Leah Sharibu: a pawn in the Dapchi abduction game
The history of Biblical Leah is that she was hated and unwanted. The Bible is more descriptive of her by what it does not say rather than by what it says. We know that she is the eldest daughter of Laban, uncle of Jacob. Her sister Rachel was beautiful, comely, and well favored.
Leah, by contrast, was tender-eyed, weak, soft and frail. We are led to believe, by inference, that although she was older, she played second fiddle in every area and aspect of her life.
Monday, February 19, 2018, is a day Mr. and Mrs. Sharibu will always dread to remember in their lives. At about 5:30pm, 110 schoolgirls, aged between 11 and 19 years, were reportedly kidnapped by the notorious Boko Haram terrorist from their school, the Government Girls Science and Technical College (GGSTC), Dapchi, located in Bulabulin, Yunusari Local Government Area of Yobe State.
In the course of that abduction, the tender-eyed, weak, soft and frail Leah Sharibu was whisked away by Boko Haram terrorists to an unknown location.
With the Chibok saga still fresh on the minds of Nigerians and its government, the Federal Government directed a manhunt for the release of the girls. The manhunt saw combined efforts of the military, the police, immigration service, civilian joint task force as well as foreign aid agencies, working round the clock to ensure the release of the girls.
Thankfully, exactly one month and two days after the manhunt began, the presidency on March 21, announced that 109 of the girls had been released.
The processes that led to the eventual release, as well as likely compromises which raised a lot of dust across the country is another totally different kettle of fish.
In the course of the announcement made during an ongoing Federal Executive Council (FEC) meeting in Abuja, it was however sadly noted that while five of the girls were allegedly killed during the process of their kidnap, a certain Leah Sharibu was not left off the hook because she refused to renounce her faith. Leah is a Christian.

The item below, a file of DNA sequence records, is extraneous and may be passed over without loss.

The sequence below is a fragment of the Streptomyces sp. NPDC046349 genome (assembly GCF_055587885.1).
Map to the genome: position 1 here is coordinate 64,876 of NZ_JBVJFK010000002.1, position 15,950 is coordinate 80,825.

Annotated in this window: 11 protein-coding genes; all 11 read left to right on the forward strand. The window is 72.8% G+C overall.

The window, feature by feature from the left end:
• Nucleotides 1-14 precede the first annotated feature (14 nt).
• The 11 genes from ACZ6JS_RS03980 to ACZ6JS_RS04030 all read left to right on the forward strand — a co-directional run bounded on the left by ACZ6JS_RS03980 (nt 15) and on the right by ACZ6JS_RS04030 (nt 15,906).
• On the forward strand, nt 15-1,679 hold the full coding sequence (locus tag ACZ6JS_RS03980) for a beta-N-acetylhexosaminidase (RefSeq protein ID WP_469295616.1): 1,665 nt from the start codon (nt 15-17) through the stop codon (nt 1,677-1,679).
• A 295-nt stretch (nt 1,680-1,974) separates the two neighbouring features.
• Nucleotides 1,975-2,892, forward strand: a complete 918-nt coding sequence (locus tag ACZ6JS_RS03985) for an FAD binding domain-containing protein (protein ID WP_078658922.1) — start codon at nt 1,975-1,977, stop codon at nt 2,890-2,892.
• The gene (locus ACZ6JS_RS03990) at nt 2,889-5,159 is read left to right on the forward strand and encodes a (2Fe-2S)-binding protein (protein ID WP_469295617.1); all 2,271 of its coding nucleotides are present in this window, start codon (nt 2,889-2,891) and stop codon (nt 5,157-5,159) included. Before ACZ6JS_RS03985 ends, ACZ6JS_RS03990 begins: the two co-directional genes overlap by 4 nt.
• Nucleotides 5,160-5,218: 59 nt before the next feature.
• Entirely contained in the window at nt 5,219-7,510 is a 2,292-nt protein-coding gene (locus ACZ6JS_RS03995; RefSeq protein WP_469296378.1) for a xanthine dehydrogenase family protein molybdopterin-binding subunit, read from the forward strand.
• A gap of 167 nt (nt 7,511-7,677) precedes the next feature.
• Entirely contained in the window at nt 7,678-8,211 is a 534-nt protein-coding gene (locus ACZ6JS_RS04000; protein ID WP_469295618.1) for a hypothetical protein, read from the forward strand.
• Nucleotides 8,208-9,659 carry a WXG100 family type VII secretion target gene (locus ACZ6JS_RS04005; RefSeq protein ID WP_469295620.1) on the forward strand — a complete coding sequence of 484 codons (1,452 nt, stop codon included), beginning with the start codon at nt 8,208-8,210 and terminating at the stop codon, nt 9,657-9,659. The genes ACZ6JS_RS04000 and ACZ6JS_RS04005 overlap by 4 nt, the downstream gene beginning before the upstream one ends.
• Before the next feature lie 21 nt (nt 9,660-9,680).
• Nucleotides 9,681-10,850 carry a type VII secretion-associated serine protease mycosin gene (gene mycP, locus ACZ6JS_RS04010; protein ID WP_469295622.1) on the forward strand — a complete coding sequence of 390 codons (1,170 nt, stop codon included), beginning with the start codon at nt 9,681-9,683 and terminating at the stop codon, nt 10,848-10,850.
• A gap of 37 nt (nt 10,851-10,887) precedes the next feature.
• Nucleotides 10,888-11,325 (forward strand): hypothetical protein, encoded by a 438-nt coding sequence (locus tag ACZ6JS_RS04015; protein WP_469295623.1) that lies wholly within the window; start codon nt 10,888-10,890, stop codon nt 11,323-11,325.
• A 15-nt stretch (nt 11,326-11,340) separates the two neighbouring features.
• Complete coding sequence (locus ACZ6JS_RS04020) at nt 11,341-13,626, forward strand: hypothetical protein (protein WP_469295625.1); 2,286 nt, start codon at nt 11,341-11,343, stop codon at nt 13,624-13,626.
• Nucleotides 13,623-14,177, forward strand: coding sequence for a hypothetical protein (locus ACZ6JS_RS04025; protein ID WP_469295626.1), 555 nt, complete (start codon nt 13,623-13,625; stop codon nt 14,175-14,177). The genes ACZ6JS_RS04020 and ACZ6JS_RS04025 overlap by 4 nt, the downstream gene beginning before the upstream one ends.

Biblically, we are made to understand that Leah was unappreciated and overlooked; a pawn given away to a man whose heart and mind was for her sister. She was a side bargain in somebody else’s dream – the flea that comes with the dog. For the purpose of this article, it would not be totally wrong to assume the same scenario playing out here. Because how can one explain the refusal of the abductors to hold on to Miss Sharibu because she chose not stick to her faith, and the seeming lack of will on the part of the Federal Government to secure her release.
For failing to secure her release even after about 32 days since her colleagues were freed, could Leah Sharibu have been used as a pawn? A side bargain in the whole release process.
For her father Nathaniel Sharibu who is a serving police officer with the Nigeria Police Force, it is a very harrowing experience knowing you can’t do anything but wait, hope and pray that she is freed.
Ordinarily, anyone in his shoes would have looked up to him given his status as a police officer to help secure the release of an abducted child, but in this case, who is he to look up to?
Nigeria, being a country that easily forgets seems not to be doing enough. The only thing that has sustained the Dapchi drama is the Leah Sharibu factor in the mix. We have fretted over her. But nothing seems to have changed. Perhaps, the only thing we are holding on to now is that the absurd drama called the Dapchi abduction has given us a new national figure called Leah Sharibu.